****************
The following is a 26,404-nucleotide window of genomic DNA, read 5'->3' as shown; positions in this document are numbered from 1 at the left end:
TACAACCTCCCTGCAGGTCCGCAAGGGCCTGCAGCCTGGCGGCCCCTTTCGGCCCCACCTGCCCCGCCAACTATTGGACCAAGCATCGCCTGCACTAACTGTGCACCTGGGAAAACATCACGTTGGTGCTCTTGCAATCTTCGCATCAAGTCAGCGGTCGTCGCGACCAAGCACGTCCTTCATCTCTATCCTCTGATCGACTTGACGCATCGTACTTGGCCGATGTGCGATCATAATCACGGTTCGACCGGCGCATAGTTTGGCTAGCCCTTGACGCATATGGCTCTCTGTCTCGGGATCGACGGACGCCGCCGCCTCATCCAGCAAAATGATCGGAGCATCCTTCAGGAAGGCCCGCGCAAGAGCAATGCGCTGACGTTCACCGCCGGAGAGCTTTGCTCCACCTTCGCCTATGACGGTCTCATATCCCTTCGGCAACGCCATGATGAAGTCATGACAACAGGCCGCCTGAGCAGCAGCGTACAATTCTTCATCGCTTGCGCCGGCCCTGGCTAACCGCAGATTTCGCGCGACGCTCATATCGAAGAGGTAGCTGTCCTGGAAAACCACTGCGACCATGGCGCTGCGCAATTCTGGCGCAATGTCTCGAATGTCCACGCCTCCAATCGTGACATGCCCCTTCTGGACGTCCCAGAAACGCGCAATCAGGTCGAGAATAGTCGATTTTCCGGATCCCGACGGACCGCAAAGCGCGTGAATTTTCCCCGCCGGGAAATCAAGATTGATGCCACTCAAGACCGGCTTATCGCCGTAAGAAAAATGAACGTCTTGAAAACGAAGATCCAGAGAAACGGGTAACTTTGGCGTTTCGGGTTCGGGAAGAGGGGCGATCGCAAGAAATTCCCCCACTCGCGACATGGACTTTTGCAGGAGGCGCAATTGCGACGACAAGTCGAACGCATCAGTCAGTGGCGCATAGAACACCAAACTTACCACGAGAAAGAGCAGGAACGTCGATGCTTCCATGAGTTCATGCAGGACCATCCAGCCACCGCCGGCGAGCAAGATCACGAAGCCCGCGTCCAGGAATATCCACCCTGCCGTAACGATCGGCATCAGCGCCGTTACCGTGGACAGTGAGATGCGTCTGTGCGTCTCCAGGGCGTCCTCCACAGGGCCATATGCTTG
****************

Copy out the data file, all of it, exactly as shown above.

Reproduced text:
The following is a 26,404-nucleotide window of genomic DNA, read 5'->3' as shown; positions in this document are numbered from 1 at the left end:
TACAACCTCCCTGCAGGTCCGCAAGGGCCTGCAGCCTGGCGGCCCCTTTCGGCCCCACCTGCCCCGCCAACTATTGGACCAAGCATCGCCTGCACTAACTGTGCACCTGGGAAAACATCACGTTGGTGCTCTTGCAATCTTCGCATCAAGTCAGCGGTCGTCGCGACCAAGCACGTCCTTCATCTCTATCCTCTGATCGACTTGACGCATCGTACTTGGCCGATGTGCGATCATAATCACGGTTCGACCGGCGCATAGTTTGGCTAGCCCTTGACGCATATGGCTCTCTGTCTCGGGATCGACGGACGCCGCCGCCTCATCCAGCAAAATGATCGGAGCATCCTTCAGGAAGGCCCGCGCAAGAGCAATGCGCTGACGTTCACCGCCGGAGAGCTTTGCTCCACCTTCGCCTATGACGGTCTCATATCCCTTCGGCAACGCCATGATGAAGTCATGACAACAGGCCGCCTGAGCAGCAGCGTACAATTCTTCATCGCTTGCGCCGGCCCTGGCTAACCGCAGATTTCGCGCGACGCTCATATCGAAGAGGTAGCTGTCCTGGAAAACCACTGCGACCATGGCGCTGCGCAATTCTGGCGCAATGTCTCGAATGTCCACGCCTCCAATCGTGACATGCCCCTTCTGGACGTCCCAGAAACGCGCAATCAGGTCGAGAATAGTCGATTTTCCGGATCCCGACGGACCGCAAAGCGCGTGAATTTTCCCCGCCGGGAAATCAAGATTGATGCCACTCAAGACCGGCTTATCGCCGTAAGAAAAATGAACGTCTTGAAAACGAAGATCCAGAGAAACGGGTAACTTTGGCGTTTCGGGTTCGGGAAGAGGGGCGATCGCAAGAAATTCCCCCACTCGCGACATGGACTTTTGCAGGAGGCGCAATTGCGACGACAAGTCGAACGCATCAGTCAGTGGCGCATAGAACACCAAACTTACCACGAGAAAGAGCAGGAACGTCGATGCTTCCATGAGTTCATGCAGGACCATCCAGCCACCGCCGGCGAGCAAGATCACGAAGCCCGCGTCCAGGAATATCCACCCTGCCGTAACGATCGGCATCAGCGCCGTTACCGTGGACAGTGAGATGCGTCTGTGCGTCTCCAGGGCGTCCTCCACAGGGCCATATGCTTG